writes "Mashable's Alex Fitzpatrick writes: An Apple patent that paved the way for pinch-to-zoom functionality on the iPhone or iPad should not have been awarded in the first place, said the United States Patent and Trademark Office in a preliminary ruling made public late Wednesday. The patent is among six that lie at the heart of Apple's most recent lawsuit against Samsung, one of its top competitors in the mobile phone and tablet marketplace. Samsung was recently ordered by a jury to pay Apple $1.05 billion in damages for copyright infringement as a result of that case, but that number may change as a result of the USPTO's decision this week. The patent, number 7,844,915, has widely been characterized in the media as "the Pinch-to-Zoom" patent, but that's a misleading generalization. As The Verge previously pointed out, the patent only covers software that detects whether only one finger is making a scrolling action or if two fingers are doing some other action.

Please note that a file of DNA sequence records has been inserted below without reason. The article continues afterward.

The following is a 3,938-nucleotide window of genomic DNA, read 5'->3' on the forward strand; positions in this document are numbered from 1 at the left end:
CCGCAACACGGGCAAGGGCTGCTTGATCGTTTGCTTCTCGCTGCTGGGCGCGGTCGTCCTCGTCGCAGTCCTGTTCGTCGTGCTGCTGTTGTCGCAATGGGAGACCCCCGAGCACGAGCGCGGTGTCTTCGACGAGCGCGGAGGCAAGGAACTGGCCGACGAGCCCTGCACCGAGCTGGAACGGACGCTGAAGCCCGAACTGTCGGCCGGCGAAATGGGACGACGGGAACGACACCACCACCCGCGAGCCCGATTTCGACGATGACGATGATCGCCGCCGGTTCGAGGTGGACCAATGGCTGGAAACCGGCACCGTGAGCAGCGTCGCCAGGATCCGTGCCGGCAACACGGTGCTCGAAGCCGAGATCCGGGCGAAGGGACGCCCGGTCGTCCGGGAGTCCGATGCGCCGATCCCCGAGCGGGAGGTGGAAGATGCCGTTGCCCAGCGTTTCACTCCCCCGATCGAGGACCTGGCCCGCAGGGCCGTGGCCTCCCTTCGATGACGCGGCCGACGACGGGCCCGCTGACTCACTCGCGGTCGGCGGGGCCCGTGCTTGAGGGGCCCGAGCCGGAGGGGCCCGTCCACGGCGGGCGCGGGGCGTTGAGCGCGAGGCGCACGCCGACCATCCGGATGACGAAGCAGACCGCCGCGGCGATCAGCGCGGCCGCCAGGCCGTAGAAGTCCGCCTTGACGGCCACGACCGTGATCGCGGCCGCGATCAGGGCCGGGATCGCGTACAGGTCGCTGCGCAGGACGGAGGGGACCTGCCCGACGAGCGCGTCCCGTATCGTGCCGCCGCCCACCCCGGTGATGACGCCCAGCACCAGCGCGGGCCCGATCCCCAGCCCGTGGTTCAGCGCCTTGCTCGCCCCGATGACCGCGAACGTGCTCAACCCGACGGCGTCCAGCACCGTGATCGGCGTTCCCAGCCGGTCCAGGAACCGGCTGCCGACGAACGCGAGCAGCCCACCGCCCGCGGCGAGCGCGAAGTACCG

That leads to pinch-to-zoom and other functionalities, but it isn't pinch-to-zoom itself. And, importantly, it leaves wiggle room for Apple's competitors in mobile software (read: Google) to find other ways to program pinch-to-zoom style actions on their operating systems. Should Apple fans be freaking out about the decision? Not yet. The USPTO's ruling is only preliminary, meaning the patent stays a patent for now. Apple will likely appeal the decision, and even if they lose that appeal, most patents that face re-inspection by the USPTO remain generally intact."Link to Original Source